Newswise — Damaged cells that no longer function properly voluntarily die to make way for new cells. The mechanism known as programmed cell death is “a normal physiological response and is critically important for normal mammalian development,” according to South Dakota State University assistant biology and microbiology professor Jaime Lopez. The National Human Genome Institute, for instance, likens the process to “leaves falling from a tree in the fall.”

However, genetic mutations can alter this important natural process. As a result, cell death goes unchecked leading to chronic, systemic inflammation in animals and humans.

Lopez is investigating an enzyme called linear ubiquitin assembly complex, or LUBAC, that plays a central role in regulating cell death. Understanding how fully functional LUBAC blocks the cell death pathway can help scientists learn how to treat patients with rare genetic mutations in LUBAC components that impair the enzyme pathway.

The basic cell biology research is supported by a five-year, nearly $1.3 million National Institutes of Health RO1 grant—this type of grant allows the recipient to apply for a competitive renewal award during the final year of the project. Lopez is recruiting two doctoral students to work on the project.

“I like to understand how cells function, how they stay alive, divide and grow and when they decide to die how those signals are executed,” said Lopez, who received his Ph.D. in biomedical sciences from the University of California, San Francisco. He came to SDSU in August 2017 after doing postdoctoral research at Goethe University’s medical school in Frankfurt for six years.

Discovery of genetic mutation in mice

The Jackson Laboratory, which breeds genetically engineered mice for scientific research, accidentally discovered a mouse within a colony that had a severe skin inflammation. “Mice (with this condition) end up scratching themselves and creating a wound,” Lopez said.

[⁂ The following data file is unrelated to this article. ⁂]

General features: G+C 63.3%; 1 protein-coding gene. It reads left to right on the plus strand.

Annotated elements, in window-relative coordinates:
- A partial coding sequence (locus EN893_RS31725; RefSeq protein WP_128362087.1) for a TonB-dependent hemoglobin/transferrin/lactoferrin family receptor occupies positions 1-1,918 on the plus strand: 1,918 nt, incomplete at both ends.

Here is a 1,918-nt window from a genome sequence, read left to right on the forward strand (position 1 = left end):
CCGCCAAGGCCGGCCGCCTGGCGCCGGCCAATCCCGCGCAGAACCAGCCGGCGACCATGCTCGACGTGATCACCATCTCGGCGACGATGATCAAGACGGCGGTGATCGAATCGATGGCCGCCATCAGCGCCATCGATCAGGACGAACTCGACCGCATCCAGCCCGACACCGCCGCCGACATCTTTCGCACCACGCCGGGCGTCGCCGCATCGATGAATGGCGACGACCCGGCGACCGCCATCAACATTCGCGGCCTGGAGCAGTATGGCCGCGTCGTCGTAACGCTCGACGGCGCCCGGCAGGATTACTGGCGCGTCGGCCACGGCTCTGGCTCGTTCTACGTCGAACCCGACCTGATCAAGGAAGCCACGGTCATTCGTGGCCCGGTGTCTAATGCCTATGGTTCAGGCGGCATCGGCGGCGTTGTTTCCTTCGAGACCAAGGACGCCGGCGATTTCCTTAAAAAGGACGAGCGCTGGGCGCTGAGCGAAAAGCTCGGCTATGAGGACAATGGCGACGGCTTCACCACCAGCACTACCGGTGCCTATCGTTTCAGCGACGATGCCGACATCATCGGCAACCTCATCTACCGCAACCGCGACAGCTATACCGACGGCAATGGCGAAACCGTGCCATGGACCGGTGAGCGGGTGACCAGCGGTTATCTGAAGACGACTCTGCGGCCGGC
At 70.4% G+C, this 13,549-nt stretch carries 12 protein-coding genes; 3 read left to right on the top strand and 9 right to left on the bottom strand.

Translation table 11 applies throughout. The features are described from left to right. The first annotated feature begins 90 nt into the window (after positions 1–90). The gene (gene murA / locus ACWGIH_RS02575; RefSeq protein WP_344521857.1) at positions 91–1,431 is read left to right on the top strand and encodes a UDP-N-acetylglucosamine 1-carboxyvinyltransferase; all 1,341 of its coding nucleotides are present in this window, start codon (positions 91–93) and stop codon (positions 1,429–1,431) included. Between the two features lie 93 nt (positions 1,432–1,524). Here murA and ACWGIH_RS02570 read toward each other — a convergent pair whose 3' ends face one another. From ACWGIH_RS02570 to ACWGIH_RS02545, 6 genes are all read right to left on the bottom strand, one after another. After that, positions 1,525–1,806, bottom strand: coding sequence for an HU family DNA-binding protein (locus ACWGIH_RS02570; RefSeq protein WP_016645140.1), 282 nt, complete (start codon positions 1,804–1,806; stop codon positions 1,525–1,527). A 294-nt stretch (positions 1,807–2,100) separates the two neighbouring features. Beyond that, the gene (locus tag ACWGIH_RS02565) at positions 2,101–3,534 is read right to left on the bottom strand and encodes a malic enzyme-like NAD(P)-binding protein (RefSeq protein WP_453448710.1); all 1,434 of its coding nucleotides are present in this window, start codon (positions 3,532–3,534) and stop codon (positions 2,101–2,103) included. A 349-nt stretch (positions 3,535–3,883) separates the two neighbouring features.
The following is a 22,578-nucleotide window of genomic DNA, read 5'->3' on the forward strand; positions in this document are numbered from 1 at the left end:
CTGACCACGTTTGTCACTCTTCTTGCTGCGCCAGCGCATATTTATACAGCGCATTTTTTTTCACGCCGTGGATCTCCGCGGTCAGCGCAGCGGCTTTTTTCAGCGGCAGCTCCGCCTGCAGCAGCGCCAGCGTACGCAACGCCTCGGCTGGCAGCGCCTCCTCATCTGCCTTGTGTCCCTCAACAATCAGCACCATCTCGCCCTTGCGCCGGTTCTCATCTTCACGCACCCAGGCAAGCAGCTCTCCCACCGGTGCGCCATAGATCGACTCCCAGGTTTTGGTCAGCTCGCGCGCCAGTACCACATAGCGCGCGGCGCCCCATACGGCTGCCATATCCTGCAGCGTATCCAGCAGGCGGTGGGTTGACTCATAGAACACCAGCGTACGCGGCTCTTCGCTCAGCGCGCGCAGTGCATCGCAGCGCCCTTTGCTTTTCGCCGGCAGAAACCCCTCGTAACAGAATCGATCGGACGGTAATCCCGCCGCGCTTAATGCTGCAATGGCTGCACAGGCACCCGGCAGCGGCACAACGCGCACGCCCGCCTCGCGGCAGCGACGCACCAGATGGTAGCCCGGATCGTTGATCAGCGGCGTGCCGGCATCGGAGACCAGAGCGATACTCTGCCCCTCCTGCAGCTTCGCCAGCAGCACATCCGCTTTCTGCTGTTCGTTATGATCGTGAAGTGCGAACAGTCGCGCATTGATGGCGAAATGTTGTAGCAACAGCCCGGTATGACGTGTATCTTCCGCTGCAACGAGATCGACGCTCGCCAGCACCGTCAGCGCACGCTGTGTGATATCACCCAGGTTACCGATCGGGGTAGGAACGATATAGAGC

Analysis showed that the condition was linked to a genetic disorder that affects one LUBAC component. “That discovery places the LUBAC enzyme complex in the pathway that dictates inflammation and cell survival,” he said.

A few years later, a different mutation on the same gene was identified in a colony of mice in Holland, which also resulted in similar chronic systemic inflammation, Lopez continued. The researchers then looked for patients with similar symptoms that had not responded to treatment and identified mutations that affected the LUBAC components in humans.

These mutations are not associated with a particular disease, but present as a syndrome, Lopez said. The severity of the inflammatory condition depends on the degree to the enzyme’s function has been compromised. “Some mutations are lethal—the offspring do not survive.”

Learning how LUBUC works

LUBAC promotes the activation of prosurvival genes and actively suppresses spontaneous cell death, Lopez said. “Three proteins must come together to produce a signal that tells the cell to die. LUBAC somehow prevents them from coming together.” However, he continued, "We don’t understand how it does this—that is what the grant is about.”

What scientists do know is that LUBAC decorates target proteins with another protein called ubiquitin thereby connecting them into a long chain. Lopez suspects the genetic mutations in LUBAC components changes the way the ubiquitin chains are assembled thereby modifying their signaling and sending them to be degraded.

Lopez first hopes to determine how LUBAC is able to decorate proteins and then which are the most important protein targets that must be decorated to block spontaneous and inflammatory forms of cell death.